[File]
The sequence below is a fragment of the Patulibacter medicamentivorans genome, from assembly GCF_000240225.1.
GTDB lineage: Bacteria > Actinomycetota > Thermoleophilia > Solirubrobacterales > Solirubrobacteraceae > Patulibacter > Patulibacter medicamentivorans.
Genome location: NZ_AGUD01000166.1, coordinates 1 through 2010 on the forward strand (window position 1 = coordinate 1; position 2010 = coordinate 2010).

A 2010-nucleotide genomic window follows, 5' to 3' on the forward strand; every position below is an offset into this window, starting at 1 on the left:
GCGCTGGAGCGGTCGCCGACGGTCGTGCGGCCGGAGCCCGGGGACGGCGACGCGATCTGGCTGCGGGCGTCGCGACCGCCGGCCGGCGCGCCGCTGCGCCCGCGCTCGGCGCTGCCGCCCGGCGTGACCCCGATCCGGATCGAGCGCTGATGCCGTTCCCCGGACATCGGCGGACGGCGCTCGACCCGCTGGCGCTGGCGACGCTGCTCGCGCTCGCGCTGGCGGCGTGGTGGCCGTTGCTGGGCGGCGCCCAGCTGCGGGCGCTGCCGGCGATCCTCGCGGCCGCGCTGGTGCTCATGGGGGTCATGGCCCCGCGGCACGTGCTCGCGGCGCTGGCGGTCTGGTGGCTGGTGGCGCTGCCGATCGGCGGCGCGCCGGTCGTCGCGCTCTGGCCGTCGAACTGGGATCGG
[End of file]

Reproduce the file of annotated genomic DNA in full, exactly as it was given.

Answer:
The sequence below is a fragment of the Patulibacter medicamentivorans genome, from assembly GCF_000240225.1.
GTDB lineage: Bacteria > Actinomycetota > Thermoleophilia > Solirubrobacterales > Solirubrobacteraceae > Patulibacter > Patulibacter medicamentivorans.
Genome location: NZ_AGUD01000166.1, coordinates 1 through 2010 on the forward strand (window position 1 = coordinate 1; position 2010 = coordinate 2010).

A 2010-nucleotide genomic window follows, 5' to 3' on the forward strand; every position below is an offset into this window, starting at 1 on the left:
GCGCTGGAGCGGTCGCCGACGGTCGTGCGGCCGGAGCCCGGGGACGGCGACGCGATCTGGCTGCGGGCGTCGCGACCGCCGGCCGGCGCGCCGCTGCGCCCGCGCTCGGCGCTGCCGCCCGGCGTGACCCCGATCCGGATCGAGCGCTGATGCCGTTCCCCGGACATCGGCGGACGGCGCTCGACCCGCTGGCGCTGGCGACGCTGCTCGCGCTCGCGCTGGCGGCGTGGTGGCCGTTGCTGGGCGGCGCCCAGCTGCGGGCGCTGCCGGCGATCCTCGCGGCCGCGCTGGTGCTCATGGGGGTCATGGCCCCGCGGCACGTGCTCGCGGCGCTGGCGGTCTGGTGGCTGGTGGCGCTGCCGATCGGCGGCGCGCCGGTCGTCGCGCTCTGGCCGTCGAACTGGGATCGG